Govt’s pay offer divides teachers
By Tendai Kamhungira
Government teachers have been left divided after their employer dangled a 17, 5 percent salary increase for all civil servants on Thursday following the discord that has been simmering in the public service.
Over the past two months, government has been negotiating with teachers, who are demanding salaries that are consistent with the poverty datum line, now estimated at $720.
Initially, it had offered a 10 percent increase, which was later changed to 15 percent and subsequently 17, 5 percent, with effect from July 1. This followed the last meeting held by the National Joint Negotiating Council (NJNC) on Thursday.
Following the NJNC’s indaba, the Sifiso Ndlovu-led Zimbabwe Teachers Association (Zimta), said while the offer by government was insufficient, it gives a positive starting point.
“The 17,5 percent rise while being inadequate is a better trade off in that it is specific to civil servants as a non-taxable award and rural allowance will now be calculated as five percent of the total package,” Zimta said in a statement.
“The meeting concluded that the education sector allowance must be followed up with a view of reactivating those that were frozen, while tabling new proposals for newly-environed sector specific”.
The association went further to say that the sector-specific allowances would be pursued in the next meeting when detailed proposals are tabled by educators.
“Our demand for collective bargaining must continue to be the beacon for development of industrial freedoms and our negotiators are active on this,” Zimta said.
In spite of the NJNC’s decision, the Amalgamated Rural Teachers Union (Artuz) still feels that the offer does not meet their expectations.
Artuz accused Cecilia Alexander, who leads the Apex Council — an umbrella body that represents all civil servants unions in the country — of not being sincere in representing the teachers’ demands during the negotiations.
“If the 17,5 percent covers housing and transport as promised it translates to $17, 50 increase on transport allowance, $19,20 on housing and $44,00 on basic salary for the average teacher. (The) 17,5 percent pay rise is an insult to teachers,” Artuz said, in a statement.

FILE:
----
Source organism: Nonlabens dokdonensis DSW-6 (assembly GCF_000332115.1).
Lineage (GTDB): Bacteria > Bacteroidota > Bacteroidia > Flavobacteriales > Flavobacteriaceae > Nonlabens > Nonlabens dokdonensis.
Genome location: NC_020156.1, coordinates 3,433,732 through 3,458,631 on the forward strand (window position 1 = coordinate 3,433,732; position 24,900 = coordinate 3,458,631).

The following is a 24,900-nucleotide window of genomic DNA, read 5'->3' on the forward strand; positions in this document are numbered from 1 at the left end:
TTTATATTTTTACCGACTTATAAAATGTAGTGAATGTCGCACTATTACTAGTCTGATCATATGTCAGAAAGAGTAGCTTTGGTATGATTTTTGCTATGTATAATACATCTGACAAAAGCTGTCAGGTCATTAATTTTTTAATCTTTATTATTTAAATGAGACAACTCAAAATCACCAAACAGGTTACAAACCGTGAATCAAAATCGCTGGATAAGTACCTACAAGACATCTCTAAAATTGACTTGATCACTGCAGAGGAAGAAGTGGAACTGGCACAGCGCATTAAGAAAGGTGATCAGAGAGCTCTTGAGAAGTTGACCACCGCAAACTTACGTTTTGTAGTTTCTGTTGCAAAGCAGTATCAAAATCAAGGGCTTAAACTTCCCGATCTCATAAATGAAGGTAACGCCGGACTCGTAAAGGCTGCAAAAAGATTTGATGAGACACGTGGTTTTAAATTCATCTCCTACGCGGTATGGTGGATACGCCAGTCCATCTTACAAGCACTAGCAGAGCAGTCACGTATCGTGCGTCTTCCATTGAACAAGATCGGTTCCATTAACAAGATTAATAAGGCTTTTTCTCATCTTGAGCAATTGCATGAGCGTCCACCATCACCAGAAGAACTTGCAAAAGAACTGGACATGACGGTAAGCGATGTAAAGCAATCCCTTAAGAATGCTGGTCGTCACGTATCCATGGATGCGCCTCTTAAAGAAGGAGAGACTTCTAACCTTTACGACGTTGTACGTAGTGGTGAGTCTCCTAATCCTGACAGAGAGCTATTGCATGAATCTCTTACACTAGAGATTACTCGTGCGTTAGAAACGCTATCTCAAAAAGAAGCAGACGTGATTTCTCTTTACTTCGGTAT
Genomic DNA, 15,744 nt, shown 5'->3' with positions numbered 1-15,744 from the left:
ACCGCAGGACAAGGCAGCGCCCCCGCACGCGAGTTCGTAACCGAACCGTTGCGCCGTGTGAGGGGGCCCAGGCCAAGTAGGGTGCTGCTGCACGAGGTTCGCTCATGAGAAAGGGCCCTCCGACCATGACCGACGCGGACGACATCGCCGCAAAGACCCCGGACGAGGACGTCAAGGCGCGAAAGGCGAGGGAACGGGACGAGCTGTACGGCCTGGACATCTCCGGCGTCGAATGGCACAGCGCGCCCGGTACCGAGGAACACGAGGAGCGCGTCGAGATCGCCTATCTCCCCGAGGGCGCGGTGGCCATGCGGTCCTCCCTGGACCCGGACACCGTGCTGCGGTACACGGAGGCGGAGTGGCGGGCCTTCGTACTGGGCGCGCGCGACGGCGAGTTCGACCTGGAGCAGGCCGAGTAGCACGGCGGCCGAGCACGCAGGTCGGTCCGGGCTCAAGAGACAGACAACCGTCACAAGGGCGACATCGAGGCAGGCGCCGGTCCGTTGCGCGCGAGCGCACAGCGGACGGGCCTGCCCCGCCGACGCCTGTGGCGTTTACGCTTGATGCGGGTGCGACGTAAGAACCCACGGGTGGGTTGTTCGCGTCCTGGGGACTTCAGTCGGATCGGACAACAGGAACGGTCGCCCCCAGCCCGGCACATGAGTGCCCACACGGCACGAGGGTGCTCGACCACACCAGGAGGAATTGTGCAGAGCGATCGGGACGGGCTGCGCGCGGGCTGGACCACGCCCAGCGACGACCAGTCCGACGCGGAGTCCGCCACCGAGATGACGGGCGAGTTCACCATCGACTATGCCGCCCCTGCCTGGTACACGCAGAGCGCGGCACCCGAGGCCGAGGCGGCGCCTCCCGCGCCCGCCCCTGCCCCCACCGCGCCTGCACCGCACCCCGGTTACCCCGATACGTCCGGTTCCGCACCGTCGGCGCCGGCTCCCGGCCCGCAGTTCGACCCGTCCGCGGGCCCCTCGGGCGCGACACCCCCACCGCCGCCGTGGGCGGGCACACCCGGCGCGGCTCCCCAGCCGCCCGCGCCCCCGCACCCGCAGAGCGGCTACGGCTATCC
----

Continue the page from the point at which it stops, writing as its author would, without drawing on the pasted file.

At the NJNC, it was agreed that cash-in-lieu of vacation leave in excess of 123 days maximum accrual for teachers be paid on a staggered basis from July to December this year.
It was also agreed that rentals at institutional accommodation be aligned to appropriate levels of members’ housing allowance and members’ appropriate grade be implemented with effect from July.
Government also undertook to revisit and review the rental framework for accommodation at institutions such as training centres and schools as such accommodation is tied to duties.
“We reject the process and outcome of the negotiations. We will continue staging our Red Friday protests, which will be varied from week to week,” said Artuz, which is also accusing Finance minister Patrick Chinamasa of projecting ordinary workers as overburdening the fiscus, whereas it is the executive luxuries straining government coffers.
The Zimbabwe Rural Teachers Union (ZRTU) seemed appreciative of government’s gesture, saying what has been put on the table was reached after protracted negotiations.
“The position was taken amid an agreement that the negotiations would continue to consider other non-monetary conditions of service and further salary review. Rural hardship allowance which momentarily remained at five percent and sector specific allowances to be further deliberated in the next meetings,” ZRTU said.
The lowest paid government worker is currently earning $253 per month.
As a way of trying to improve working conditions for teachers, government recently rescinded its decision to bar teachers from going on vacation leave, taken in 2016 as a cost-cutting measure.
Government has been under pressure from the civil servants, who are pushing for better wages and improved working conditions.
Doctors recently took part in a crippling strike that lasted for a month, demanding a salary increase and better working conditions. Government relented and gave the doctors the money they were demanding.
But the situation did not end there, as nurses also embarked on their own strike, leading to Vice President Constantino Chiwenga sacking at least 16 000 nurses, who were only taken back after they reapplied. Daily News